Negative campaign ads signal what we'll see next fall

McClatchy NewspapersFebruary 1, 2012 

WASHINGTON — The 2012 Republican presidential campaign is ugly and likely to get uglier, because going negative works.

Mitt Romney and his backers bombarded Florida's airwaves over the last 10 days with searing ads that questioned Newt Gingrich's ethics and his work for mortgage giant Freddie Mac. Exit polls found that huge numbers of voters called the advertisements important to their decisions. They broke heavily for Romney, who crushed Gingrich in Tuesday's primary.

The negative barrage, experts said, is a preview of what's coming for November's general election.

"This is the way the game is played," said Bruce Buchanan, a professor of government at the University of Texas.

This year, however, it's being played somewhat differently. There's likely to be more money than ever before and more technology to spread attack messages fast and furiously.

Still, experts don't see this year's onslaught placing democracy in any fresh peril, though some are concerned that it coarsens the public sphere.

If anything, the ads help voters gain information, said David Mark, the author of "Going Dirty: The Art of Negative Campaigning." Most ads contain "kernels of truth," Mark said. In Florida, the ads made some voters want to research the assertions to learn more.

However, "It does cheapen the discourse," said George Edwards, a professor of political science at Texas A&M University. "Does it turn people off? That's what I worry about, but we don't know the impact. We're in the early stages of understanding it."

The effect will be watched closely this year, since "there will probably be more negative ads this year because there's more money," said author Richard Reeves, a presidential scholar.

Romney and his allies spent $15.3 million on Florida ads, and Gingrich and his allies spent $3.4 million. Of the ads that ran there, 92 percent were negative, according to Kantar Media, a consulting company.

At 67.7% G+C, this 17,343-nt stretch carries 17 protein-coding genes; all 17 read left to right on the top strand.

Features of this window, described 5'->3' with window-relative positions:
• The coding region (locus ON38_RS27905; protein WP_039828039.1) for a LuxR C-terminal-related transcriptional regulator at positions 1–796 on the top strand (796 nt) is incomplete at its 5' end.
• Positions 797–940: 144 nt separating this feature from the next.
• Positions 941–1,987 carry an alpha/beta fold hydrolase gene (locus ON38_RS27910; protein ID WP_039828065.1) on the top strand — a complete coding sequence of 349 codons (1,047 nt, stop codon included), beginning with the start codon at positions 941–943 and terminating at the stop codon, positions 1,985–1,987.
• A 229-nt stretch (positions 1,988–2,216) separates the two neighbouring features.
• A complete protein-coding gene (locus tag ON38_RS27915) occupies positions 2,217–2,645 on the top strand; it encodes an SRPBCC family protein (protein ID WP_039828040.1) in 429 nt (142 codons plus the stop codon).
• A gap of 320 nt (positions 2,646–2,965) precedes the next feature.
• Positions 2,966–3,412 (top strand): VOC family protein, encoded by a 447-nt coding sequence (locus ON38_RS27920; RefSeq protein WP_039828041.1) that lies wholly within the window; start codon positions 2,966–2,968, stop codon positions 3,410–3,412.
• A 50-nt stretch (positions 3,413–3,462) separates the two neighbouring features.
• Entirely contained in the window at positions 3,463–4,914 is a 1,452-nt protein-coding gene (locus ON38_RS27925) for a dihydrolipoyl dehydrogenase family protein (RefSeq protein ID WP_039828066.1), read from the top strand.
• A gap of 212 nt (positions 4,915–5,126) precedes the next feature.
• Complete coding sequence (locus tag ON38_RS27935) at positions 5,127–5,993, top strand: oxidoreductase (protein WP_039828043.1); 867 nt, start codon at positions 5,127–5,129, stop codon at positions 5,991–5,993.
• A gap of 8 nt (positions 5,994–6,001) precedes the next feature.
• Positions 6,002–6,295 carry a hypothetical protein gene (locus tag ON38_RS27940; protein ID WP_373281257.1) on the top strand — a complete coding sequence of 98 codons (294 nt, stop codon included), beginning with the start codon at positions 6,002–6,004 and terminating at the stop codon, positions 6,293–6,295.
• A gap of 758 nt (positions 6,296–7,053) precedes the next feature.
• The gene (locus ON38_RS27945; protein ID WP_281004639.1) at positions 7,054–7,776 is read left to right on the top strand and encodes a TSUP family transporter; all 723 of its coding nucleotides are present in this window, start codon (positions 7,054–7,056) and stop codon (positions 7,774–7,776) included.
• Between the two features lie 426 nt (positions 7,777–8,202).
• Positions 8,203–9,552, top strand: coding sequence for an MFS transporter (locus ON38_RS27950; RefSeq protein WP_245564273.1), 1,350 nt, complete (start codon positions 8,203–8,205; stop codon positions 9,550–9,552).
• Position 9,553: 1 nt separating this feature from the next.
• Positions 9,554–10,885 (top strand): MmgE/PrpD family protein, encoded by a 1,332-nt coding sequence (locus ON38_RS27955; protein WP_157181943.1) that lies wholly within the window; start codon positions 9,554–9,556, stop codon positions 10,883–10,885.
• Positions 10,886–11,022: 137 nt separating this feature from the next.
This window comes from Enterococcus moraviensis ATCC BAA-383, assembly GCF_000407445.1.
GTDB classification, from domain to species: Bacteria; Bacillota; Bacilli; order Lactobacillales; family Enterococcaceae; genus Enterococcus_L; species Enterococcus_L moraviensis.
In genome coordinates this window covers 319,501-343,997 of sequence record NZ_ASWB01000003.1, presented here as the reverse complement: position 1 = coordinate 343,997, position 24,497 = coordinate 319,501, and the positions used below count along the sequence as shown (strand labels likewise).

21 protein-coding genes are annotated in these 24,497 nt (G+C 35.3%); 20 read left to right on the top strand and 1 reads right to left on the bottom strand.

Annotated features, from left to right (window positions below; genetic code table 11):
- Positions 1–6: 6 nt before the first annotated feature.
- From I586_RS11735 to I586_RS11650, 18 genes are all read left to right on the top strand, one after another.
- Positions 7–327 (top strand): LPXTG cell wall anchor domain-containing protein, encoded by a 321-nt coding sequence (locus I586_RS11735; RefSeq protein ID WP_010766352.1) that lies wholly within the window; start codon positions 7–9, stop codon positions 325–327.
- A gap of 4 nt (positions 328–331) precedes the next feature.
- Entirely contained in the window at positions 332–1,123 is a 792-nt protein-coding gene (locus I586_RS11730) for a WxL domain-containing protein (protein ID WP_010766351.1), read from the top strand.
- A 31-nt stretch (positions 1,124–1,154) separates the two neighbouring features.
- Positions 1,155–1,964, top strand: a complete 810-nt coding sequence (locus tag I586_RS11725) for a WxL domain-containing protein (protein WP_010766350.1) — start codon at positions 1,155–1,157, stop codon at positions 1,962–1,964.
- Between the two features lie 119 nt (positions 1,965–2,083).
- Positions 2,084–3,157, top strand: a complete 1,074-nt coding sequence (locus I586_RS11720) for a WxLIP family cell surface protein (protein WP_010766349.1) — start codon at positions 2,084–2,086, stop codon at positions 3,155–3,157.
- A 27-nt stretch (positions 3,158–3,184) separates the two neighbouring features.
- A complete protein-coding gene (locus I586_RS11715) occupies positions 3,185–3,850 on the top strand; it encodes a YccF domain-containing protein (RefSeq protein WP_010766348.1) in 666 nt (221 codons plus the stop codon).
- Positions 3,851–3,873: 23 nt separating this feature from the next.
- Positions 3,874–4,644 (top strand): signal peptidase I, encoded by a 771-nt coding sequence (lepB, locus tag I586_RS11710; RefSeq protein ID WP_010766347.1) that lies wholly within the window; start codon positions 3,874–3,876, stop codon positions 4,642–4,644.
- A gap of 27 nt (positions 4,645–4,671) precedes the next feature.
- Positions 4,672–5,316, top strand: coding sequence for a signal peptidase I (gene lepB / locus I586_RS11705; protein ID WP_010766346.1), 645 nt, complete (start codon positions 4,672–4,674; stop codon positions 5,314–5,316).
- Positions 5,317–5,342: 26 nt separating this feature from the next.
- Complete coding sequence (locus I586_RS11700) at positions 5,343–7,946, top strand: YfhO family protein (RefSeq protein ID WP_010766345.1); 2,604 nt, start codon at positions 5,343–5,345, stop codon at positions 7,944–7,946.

Much of the Florida spending came from "super" political action committees, independent groups that have mushroomed since a Supreme Court ruling in 2010 permitted corporations and others to donate and spend unlimited amounts on a candidate's behalf, often with the sources undisclosed.

Mark figures the super PACs will ratchet up the level of bile.

"With candidates, there's a certain level of shame" that restrains them from making outrageous claims in their own ads, he said. But since super PACS by law can't have contact with candidates, "What do they have to lose?"

Technology is amplifying this campaign year's sour notes. In previous elections, campaigns were able to target such ads to swing states and districts.

"People in key counties in Ohio saw everything, but in Utah or Providence, there was nothing," said Fergus Cullen, the executive director of the Yankee Institute for Public Policy, a conservative research group.

Nowadays, however, people everywhere can click on YouTube and see them.

The assault won't stop, because the Florida result is but the latest to suggest that negativity works. Exit polls found that 41 percent of voters said ads were important to their choices; 59 percent of those voters went for Romney, while 25 percent preferred Gingrich.

The candidates ran two types of ads: lofty spots about their views and others that ripped their opponents.

The Romney campaign cleverly timed the ads for maximum impact, said Susan MacManus, a professor of political science at the University of South Florida in Tampa. For weeks, his backers ran ads about Gingrich's controversial record as the speaker of the House of Representatives. Then Gingrich routed Romney in South Carolina's primary Jan. 21.

"Normally the ads pace themselves, but in the last week the floodgates were suddenly open," MacManus said.

Romney and his supporters created a virtual narrative, with ads about Gingrich's record, then one mocking his assertion that he'd been a well-paid historian for Freddie Mac. Also appearing was an ad that showed Gingrich tying himself to President Ronald Reagan, as the ad pointed out that Reagan had mentioned Gingrich only once in his diaries.

The final blow was a weekend spot that featured Tom Brokaw from 1997, when he anchored "NBC Nightly News." It showed Brokaw reporting on the overwhelming House vote to reprimand Gingrich for ethical lapses.

"That really resonated with older voters, who remember him well," said MacManus, who teaches a course on media and politics. "I've rarely seen sequencing so effective."

Some analysts are quite sanguine about the coming onslaught: "I don't think this campaign is any more negative than in the past," Mark said.

After all, opponent-bashing is hardly new in American politics.

In 1796, Thomas Jefferson was branded an atheist, and John Adams a monarchist eager to see his son inherit the presidency. In the 19th century, Abraham Lincoln was derided as an ape, and Grover Cleveland was accused of fathering an illegitimate child.

More recently, Republican George H.W. Bush effectively used the Willie Horton incident against 1988 Democratic opponent Michael Dukakis, who was then the Massachusetts governor. Horton was a black inmate, furloughed by Dukakis, who terrorized a white couple in Maryland while out of jail. Bush posted an ad warning that a Dukakis victory could turn more Hortons loose.

(Marc Caputo of The Miami Herald contributed to this article.)

ON THE WEB

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